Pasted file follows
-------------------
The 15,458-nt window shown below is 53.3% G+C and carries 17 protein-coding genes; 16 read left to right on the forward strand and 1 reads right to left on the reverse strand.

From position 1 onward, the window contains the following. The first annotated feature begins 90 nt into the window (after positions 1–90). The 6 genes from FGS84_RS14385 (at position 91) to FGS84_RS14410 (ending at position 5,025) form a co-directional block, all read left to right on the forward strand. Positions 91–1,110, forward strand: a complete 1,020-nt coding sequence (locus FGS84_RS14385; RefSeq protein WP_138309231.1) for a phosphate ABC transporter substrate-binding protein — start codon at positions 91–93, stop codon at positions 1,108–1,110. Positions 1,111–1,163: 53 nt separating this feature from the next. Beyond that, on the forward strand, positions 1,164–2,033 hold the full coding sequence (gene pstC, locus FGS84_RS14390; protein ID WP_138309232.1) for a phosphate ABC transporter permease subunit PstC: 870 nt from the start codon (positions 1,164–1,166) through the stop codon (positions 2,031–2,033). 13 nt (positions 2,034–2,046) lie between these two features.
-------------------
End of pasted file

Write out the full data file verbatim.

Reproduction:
The 15,458-nt window shown below is 53.3% G+C and carries 17 protein-coding genes; 16 read left to right on the forward strand and 1 reads right to left on the reverse strand.

From position 1 onward, the window contains the following. The first annotated feature begins 90 nt into the window (after positions 1–90). The 6 genes from FGS84_RS14385 (at position 91) to FGS84_RS14410 (ending at position 5,025) form a co-directional block, all read left to right on the forward strand. Positions 91–1,110, forward strand: a complete 1,020-nt coding sequence (locus FGS84_RS14385; RefSeq protein WP_138309231.1) for a phosphate ABC transporter substrate-binding protein — start codon at positions 91–93, stop codon at positions 1,108–1,110. Positions 1,111–1,163: 53 nt separating this feature from the next. Beyond that, on the forward strand, positions 1,164–2,033 hold the full coding sequence (gene pstC, locus FGS84_RS14390; protein ID WP_138309232.1) for a phosphate ABC transporter permease subunit PstC: 870 nt from the start codon (positions 1,164–1,166) through the stop codon (positions 2,031–2,033). 13 nt (positions 2,034–2,046) lie between these two features.